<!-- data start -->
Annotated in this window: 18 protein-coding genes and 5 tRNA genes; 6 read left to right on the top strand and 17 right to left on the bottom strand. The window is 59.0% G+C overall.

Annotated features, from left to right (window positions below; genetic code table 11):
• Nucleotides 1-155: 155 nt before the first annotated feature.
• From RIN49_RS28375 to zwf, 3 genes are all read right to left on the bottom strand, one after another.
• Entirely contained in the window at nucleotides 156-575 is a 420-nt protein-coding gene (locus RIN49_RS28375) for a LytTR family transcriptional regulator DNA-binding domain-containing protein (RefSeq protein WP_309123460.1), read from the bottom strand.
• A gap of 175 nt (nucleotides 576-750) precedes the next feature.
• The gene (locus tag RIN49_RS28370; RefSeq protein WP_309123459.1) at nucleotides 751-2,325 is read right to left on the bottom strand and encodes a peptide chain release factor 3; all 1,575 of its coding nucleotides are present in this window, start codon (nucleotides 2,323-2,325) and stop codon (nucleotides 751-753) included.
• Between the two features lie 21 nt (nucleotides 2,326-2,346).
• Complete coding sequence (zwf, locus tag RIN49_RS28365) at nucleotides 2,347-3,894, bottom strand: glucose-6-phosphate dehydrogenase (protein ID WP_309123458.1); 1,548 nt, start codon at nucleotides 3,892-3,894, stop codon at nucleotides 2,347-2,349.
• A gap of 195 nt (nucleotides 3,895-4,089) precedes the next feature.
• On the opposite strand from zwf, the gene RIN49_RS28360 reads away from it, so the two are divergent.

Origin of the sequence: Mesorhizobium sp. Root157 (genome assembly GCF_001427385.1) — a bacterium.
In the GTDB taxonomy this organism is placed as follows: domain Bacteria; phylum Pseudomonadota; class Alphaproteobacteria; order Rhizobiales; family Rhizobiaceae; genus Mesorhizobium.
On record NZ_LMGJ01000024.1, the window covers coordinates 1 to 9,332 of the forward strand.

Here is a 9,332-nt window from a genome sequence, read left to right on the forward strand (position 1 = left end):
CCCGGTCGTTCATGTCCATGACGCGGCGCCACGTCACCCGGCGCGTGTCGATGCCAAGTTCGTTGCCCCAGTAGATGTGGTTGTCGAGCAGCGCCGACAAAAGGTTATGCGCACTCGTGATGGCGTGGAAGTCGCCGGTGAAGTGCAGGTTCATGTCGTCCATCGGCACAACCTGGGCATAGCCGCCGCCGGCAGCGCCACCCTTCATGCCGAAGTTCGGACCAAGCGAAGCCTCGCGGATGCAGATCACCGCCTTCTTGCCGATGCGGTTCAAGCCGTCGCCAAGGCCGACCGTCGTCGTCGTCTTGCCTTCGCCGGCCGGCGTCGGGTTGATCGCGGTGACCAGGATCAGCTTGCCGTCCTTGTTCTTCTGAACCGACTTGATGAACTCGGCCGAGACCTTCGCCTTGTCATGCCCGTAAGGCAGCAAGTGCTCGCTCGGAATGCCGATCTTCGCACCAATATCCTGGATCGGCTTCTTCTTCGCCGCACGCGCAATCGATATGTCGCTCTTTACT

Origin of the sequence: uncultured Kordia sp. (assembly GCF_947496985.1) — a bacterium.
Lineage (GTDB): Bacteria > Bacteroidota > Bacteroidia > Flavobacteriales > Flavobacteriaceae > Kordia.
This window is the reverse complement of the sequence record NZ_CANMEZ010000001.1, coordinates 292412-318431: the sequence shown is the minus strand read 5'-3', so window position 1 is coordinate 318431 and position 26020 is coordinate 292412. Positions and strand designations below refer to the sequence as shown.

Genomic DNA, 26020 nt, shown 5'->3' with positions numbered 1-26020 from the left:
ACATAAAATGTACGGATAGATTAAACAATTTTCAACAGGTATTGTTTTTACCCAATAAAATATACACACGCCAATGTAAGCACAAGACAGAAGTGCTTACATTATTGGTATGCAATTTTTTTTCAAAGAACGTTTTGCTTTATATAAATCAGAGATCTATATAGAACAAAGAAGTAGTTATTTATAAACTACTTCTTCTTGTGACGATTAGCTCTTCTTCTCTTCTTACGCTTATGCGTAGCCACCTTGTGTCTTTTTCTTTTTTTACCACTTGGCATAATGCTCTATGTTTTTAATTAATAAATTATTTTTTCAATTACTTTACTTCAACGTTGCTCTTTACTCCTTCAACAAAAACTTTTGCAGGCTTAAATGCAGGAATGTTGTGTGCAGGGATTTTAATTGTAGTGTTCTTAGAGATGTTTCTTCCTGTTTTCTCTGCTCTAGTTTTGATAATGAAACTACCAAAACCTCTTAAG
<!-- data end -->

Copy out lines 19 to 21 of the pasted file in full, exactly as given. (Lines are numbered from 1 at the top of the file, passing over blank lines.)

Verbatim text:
This window is the reverse complement of the sequence record NZ_CANMEZ010000001.1, coordinates 292412-318431: the sequence shown is the minus strand read 5'-3', so window position 1 is coordinate 318431 and position 26020 is coordinate 292412. Positions and strand designations below refer to the sequence as shown.

Genomic DNA, 26020 nt, shown 5'->3' with positions numbered 1-26020 from the left:
ACATAAAATGTACGGATAGATTAAACAATTTTCAACAGGTATTGTTTTTACCCAATAAAATATACACACGCCAATGTAAGCACAAGACAGAAGTGCTTACATTATTGGTATGCAATTTTTTTTCAAAGAACGTTTTGCTTTATATAAATCAGAGATCTATATAGAACAAAGAAGTAGTTATTTATAAACTACTTCTTCTTGTGACGATTAGCTCTTCTTCTCTTCTTACGCTTATGCGTAGCCACCTTGTGTCTTTTTCTTTTTTTACCACTTGGCATAATGCTCTATGTTTTTAATTAATAAATTATTTTTTCAATTACTTTACTTCAACGTTGCTCTTTACTCCTTCAACAAAAACTTTTGCAGGCTTAAATGCAGGAATGTTGTGTGCAGGGATTTTAATTGTAGTGTTCTTAGAGATGTTTCTTCCTGTTTTCTCTGCTCTAGTTTTGATAATGAAACTACCAAAACCTCTTAAG